Here is TSN's story on the sale.

The NHL And The Next Group Of Young Stars

One of the biggest stories repeated in the media this year is how great the class of rookies are. How the future is now and how the future is bright. While there are some good rookies in Alexander Ovechkin, Henrik Lundqvist and Sidney Crosby, this story is overblown.

One look at the potential award winners this year shows this. If the season ended now, I would give the Hart trophy (as well as the Art Ross and Richard) to Jaromir Jagr. I would give the Norris trophy to Nicklas Lidstrom. Both of these guys have won these trophies in the past. Even the awards likely to get new winners are looking at veteran winners. I think 29 year old Tomas Vokoun is the Vezina trophy leader. I think 35 year old Rod Brind'Amour is the Selke trophy leader. The only major award likely to go to a hot young player is the rookie of the year - an award which by definition must go to a rookie.

Is this the final year that the "old guard" will win their awards? I wouldn't count on that either. I see no good reason why Jaromir Jagr or Joe Thornton or Peter Forsberg or Roberto Luongo or other well established NHL players cannot win major awards in the future. I imagine that other younger players who were well established before the lockout like Ilya Kovalchuk or Marian Hossa could win some awards. Likely some of the rookies (and other young guns - Eric Staal, Jason Spezza etc) could win some awards - and maybe as soon as next season, but there is no changing of the guard underway right now. There is a good (double) rookie class, but in the "historic rebirth of the NHL" story that the NHL wants written, this class is getting overhyped. They will be good. They will likely win some individual awards. Likely they will not dominate the league for years to come.

Thursday, March 23, 2006

MVP Race

Several bloggers are posting their MVP picks over the last day or two. One good example is from James Mirtle. I will step into the fray and explain how I see the MVP race right now.

First, lets attempt to define MVP. If it were possible to define a full hockey sabermetric system, then the MVP would be the player who had the highest sabermetric value that season. Arguments about how some player is more valuable because another player has a good teammate miss the point. The argument should be about who is the best player this season and not about which team stinks the most were it not for some player who allegedly saved them.

Among the forwards in the NHL, there are two who are far out ahead of the pack. Jaromir Jagr of the New York Rangers and Joe Thornton of the San Jose Sharks. I have been picking Jagr as MVP for most of the season. Jagr is the top scorer in the NHL. He leads the NHL in goals. He has been an important part of a resurgent team in New York that was expected to miss the playoffs, but have done well instead. Thornton came to a San Jose team that was expected to do well, but didn't at the beginning of the year and now they look like a playoff team. Of course neither player is soley responsible for the team's "turnaround" and it is nearly meaningless to try to argue one is more important than the other. Jagr is extremely dominant. Thornton is dominant too. The simplest statistical argument to separate them is Jagr has significantly more goals - and there is no individual player's statistic that correlates better with winning then scoring goals. There are other forwards having good years who may see some MVP votes, but they are also rans. They include Alexander Ovechkin, Daniel Alfredsson and Eric Staal. Ovechkin gets the most support from this group because he is the only significant player on an awful Washington team, but he has clearly not had as good a season as Jagr or Thornton.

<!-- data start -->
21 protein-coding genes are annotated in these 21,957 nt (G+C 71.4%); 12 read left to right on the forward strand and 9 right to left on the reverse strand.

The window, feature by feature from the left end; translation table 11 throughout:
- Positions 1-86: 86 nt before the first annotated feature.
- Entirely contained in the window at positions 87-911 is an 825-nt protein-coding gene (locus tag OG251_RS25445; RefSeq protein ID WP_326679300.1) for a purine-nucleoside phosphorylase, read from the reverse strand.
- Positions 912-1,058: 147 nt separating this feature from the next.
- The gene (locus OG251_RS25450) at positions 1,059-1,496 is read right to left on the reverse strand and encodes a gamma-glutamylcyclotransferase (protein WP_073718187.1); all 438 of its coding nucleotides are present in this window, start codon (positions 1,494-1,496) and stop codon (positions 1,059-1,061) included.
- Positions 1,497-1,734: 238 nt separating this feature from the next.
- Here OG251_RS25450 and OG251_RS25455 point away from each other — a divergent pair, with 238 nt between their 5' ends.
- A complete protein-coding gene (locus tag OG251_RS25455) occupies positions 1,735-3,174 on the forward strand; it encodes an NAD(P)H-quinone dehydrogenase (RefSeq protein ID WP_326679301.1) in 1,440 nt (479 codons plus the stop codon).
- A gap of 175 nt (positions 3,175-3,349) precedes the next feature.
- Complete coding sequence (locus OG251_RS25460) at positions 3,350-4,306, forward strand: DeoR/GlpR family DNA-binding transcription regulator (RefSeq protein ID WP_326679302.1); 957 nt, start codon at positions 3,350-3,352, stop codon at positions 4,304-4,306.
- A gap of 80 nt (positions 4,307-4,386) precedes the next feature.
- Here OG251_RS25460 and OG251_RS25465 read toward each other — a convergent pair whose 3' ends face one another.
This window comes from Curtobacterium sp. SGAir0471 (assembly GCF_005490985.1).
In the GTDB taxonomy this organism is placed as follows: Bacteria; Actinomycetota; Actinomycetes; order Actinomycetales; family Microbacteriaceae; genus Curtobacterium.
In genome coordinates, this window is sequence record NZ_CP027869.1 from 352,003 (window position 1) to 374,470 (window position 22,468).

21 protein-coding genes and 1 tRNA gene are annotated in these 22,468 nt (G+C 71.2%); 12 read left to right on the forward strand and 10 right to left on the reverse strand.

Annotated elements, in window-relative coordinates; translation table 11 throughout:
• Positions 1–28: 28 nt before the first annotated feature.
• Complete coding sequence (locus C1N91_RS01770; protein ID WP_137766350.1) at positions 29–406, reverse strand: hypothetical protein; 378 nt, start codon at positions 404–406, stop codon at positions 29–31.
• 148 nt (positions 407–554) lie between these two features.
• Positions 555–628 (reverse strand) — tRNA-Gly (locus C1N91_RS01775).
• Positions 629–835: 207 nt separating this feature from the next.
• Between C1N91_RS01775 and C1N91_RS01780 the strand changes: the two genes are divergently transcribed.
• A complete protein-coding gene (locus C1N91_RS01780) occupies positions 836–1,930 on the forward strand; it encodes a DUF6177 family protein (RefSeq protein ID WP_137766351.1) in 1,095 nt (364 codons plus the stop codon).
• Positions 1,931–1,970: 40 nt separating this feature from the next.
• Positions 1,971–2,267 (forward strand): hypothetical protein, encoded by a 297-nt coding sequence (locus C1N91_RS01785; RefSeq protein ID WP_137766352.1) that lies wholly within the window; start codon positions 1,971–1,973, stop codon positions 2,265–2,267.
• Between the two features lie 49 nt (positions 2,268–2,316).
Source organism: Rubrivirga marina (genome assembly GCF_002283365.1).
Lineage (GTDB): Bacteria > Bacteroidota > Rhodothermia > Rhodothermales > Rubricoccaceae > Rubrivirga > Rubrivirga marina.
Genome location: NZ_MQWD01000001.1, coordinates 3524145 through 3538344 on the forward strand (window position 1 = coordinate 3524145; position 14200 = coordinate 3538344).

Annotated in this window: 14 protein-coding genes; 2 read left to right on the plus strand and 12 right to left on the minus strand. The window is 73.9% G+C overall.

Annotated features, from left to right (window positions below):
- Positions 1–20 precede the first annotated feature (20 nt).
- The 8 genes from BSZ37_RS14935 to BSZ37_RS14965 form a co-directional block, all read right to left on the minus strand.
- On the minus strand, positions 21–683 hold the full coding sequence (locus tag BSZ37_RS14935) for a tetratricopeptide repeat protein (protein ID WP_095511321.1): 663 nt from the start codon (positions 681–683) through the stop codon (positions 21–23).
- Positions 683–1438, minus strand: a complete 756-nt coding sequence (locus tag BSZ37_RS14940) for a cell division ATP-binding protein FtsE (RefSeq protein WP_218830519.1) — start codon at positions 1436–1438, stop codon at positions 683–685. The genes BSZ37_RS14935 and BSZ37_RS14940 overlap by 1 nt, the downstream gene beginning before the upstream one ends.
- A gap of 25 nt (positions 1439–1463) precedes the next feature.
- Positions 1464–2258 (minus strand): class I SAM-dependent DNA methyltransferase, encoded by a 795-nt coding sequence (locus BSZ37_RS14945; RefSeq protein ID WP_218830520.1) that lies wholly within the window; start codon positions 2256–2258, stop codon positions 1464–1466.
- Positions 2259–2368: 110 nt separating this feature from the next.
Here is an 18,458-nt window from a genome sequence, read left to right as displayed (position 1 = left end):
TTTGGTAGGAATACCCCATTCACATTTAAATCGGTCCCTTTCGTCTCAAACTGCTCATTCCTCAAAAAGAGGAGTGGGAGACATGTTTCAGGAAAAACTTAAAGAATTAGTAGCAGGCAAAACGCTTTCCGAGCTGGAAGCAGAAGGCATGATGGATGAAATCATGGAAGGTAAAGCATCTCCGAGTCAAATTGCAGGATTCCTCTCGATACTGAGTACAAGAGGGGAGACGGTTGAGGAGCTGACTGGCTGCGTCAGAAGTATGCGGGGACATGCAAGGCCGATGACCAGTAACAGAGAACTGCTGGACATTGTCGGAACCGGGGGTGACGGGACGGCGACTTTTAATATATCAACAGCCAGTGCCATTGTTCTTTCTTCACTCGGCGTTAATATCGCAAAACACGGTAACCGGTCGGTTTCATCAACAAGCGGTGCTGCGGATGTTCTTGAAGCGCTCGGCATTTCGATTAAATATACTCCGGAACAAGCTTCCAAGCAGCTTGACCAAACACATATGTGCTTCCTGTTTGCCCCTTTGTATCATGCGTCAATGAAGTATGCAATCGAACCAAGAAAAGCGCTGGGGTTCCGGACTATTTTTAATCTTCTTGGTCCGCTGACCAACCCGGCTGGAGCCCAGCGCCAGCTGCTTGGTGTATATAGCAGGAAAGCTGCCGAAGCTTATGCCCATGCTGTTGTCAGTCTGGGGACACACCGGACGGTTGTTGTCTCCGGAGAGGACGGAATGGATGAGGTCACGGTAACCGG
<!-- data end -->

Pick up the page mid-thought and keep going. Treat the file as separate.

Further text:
Among defencemen, there are several candidates for the best defenceman in the NHL. I pick Nicklas Lidstrom as the best of them, but he isn't as dominant as Jagr or Thornton. Lidstrom could be a solid third nominee for the Hart trophy. Other top defencemen include Wade Redden, Zdeno Chara and Sergei Zubov. While it is true that defencemen don't win enough MVPs historically, I wouldn't argue one is deserving this year.

Goaltenders are in a position to dominate a game merely by their position. They can easily have a huge positive or negative effect in any game. The goalies cited as MVP candidates are Tomas Vokoun and Miikka Kiprusoff. They have played most of the games for their teams and put up very good numbers. There have been two other very good goalies in Henrik Lundqvist and Dominik Hasek who have slightly better saves percentages, but in about ten less games played. I don't think any one goalie stands out far in front of the other candidates, though I pick Vokoun as the current Vezina leader.